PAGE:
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    DEM application in the extraction of active fault location and active fault surface deformation features
    Xinxin ZHANG
    PROGRESS IN GEOGRAPHY    2015, 34 (10): 1288-1296.   DOI: 10.18306/dlkxjz.2015.10.009
    Abstract726)   HTML0)    PDF (4561KB)(2264)      

    Extraction of active fault location and active fault surface deformation features is essential for the study of active fault systems, and a large number of studies have been carried out on fault extraction based on Digital Elevation Model (DEM). This article summarizes the active fault extraction methods using DEM of lower than 30 m resolution and very-high resolution DEM, such as Light Detection and Ranging (LiDAR) DEM and Structure from Motion (SfM) DEM. The fault extraction methods can be divided mainly into three categories: geomorphic feature interpretation, image interpretation and multiple interpretation. Geomorphic feature interpretation is based on GIS spatial analyses. Image interpretation identifies faults by examining linear variation of surface deformation through image processing algorithms. Multiple interpretation combines the above two methods with remote sensing image processing. Meanwhile, this article reviews the most recent progress in the extraction of surface deformation features using DEM, and enumerates the extraction of fault scarp and deformed drainage characteristics. With the progress in high-resolution DEM, DEM and its spatial analysis techniques have become a conventional geoscience research method. The integration of this method with field research, remote sensing, and dating techniques can provide a strong technical support to quantitative study in fault research.

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    Research progress of discrete choice models
    Can WANG, De WANG, Wei ZHU, Shan SONG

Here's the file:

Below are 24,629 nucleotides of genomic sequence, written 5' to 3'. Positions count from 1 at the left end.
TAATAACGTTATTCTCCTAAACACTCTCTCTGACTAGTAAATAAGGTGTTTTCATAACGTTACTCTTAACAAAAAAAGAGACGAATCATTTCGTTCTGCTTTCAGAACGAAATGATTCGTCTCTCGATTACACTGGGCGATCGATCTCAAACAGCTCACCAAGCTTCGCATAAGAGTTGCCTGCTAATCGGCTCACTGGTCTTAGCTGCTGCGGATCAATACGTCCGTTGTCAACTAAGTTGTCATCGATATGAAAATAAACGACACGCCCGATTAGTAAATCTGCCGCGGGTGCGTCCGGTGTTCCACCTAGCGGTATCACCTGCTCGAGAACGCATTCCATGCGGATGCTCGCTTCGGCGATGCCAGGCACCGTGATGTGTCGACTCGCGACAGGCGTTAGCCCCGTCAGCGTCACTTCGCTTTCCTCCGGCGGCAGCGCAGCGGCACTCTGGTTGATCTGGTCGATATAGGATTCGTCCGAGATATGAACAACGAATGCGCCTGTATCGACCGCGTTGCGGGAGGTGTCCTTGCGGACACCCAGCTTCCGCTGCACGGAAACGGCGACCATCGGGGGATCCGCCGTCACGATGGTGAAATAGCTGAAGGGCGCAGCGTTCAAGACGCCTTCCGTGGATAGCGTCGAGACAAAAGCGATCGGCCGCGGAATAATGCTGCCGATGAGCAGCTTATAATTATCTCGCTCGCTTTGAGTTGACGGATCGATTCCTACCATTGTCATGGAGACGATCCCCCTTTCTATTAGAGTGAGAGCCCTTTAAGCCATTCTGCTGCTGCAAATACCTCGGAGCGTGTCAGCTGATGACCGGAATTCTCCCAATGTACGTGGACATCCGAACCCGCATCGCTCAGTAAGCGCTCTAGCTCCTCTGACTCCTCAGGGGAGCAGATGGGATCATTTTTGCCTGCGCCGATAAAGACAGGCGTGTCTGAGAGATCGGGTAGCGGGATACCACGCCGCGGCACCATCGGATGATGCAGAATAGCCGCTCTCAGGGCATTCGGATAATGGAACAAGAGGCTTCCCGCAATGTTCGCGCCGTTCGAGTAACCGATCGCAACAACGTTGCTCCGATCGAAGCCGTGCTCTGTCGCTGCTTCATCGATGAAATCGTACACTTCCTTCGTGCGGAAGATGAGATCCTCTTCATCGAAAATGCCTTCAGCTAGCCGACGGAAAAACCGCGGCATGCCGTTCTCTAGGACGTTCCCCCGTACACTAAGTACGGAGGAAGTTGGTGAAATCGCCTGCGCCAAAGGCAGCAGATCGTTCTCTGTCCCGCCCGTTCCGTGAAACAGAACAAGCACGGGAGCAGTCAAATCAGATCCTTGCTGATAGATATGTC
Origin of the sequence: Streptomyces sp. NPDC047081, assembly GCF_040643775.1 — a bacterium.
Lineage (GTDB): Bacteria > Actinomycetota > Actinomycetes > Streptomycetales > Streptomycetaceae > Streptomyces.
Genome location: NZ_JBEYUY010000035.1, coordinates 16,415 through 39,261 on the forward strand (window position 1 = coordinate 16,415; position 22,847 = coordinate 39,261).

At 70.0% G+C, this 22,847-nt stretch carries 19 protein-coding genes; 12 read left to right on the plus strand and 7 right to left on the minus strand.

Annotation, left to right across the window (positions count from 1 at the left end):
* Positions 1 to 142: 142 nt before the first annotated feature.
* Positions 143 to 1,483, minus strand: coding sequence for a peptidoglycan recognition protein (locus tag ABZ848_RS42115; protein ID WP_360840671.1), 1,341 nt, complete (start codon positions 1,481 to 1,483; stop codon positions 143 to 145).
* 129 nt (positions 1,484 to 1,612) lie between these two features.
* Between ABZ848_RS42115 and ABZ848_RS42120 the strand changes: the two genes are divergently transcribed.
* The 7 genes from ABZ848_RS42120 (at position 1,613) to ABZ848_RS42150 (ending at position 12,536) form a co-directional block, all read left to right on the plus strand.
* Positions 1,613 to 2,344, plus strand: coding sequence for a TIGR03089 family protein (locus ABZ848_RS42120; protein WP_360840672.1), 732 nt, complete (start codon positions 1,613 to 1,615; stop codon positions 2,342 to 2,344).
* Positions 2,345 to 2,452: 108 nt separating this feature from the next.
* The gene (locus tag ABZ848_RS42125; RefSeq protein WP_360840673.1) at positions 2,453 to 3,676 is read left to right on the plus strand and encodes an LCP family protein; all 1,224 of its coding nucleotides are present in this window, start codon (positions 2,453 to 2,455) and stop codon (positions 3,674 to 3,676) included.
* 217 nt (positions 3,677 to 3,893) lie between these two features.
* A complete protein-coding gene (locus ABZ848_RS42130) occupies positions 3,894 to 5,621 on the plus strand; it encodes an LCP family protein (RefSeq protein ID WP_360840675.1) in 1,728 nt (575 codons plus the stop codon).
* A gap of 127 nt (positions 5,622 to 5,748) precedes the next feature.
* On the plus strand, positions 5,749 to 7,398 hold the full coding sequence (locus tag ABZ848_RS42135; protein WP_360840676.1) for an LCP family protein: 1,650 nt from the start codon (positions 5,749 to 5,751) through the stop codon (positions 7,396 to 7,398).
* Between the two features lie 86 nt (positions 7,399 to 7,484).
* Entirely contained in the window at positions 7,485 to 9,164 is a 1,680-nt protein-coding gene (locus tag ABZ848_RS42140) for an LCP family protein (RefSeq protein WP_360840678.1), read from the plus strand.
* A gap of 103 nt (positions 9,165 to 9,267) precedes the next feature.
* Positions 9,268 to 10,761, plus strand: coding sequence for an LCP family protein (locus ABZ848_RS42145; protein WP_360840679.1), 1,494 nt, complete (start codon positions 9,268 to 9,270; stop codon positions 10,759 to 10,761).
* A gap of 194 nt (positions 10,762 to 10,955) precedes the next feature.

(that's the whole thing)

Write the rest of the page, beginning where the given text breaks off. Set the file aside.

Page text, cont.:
PROGRESS IN GEOGRAPHY    2015, 34 (10): 1275-1287.   DOI: 10.18306/dlkxjz.2015.10.008
    Abstract1200)   HTML30)    PDF (745KB)(7332)      

    This article takes the general principles and application values of the discrete choice model system as a departure point and summarizes the classical model forms with respect to their basic theories and typical applications. Important latest developments are also introduced. Multinomial logit (MNL) model is the basis of the discrete choice model system, with the advantages of simplicity, reliability, and easy implementation. However, it also has some inherent theoretic defects, which led to the need for more refined models. Nested logit model is usually used to deal with problems of correlation among alternatives, no-choice alternative, and data enrichment. Its more general form is the generalized extreme value (GEV) model system; mixed logit model is suitable for handling random preference and some kinds of correlation problems, such as correlation among alternatives, panel data, random coefficients, and data for enrichment. A similar model form named latent class model is also widely used. Multinomial probit (MNP) model is highly flexible. However, its application is limited due to the complexity of model specification and very high computation demands. With regard to the new development of discrete choice model system, four important areas are introduced. These include complex new models derived from the combination of classical models; models suitable for dealing with revealed preference/stated preference (RP/SP), ordered, ranked, and multiple choice data; models based on bounded rationality choice which is more close to reality; and models considering the spatiotemporal background of choice.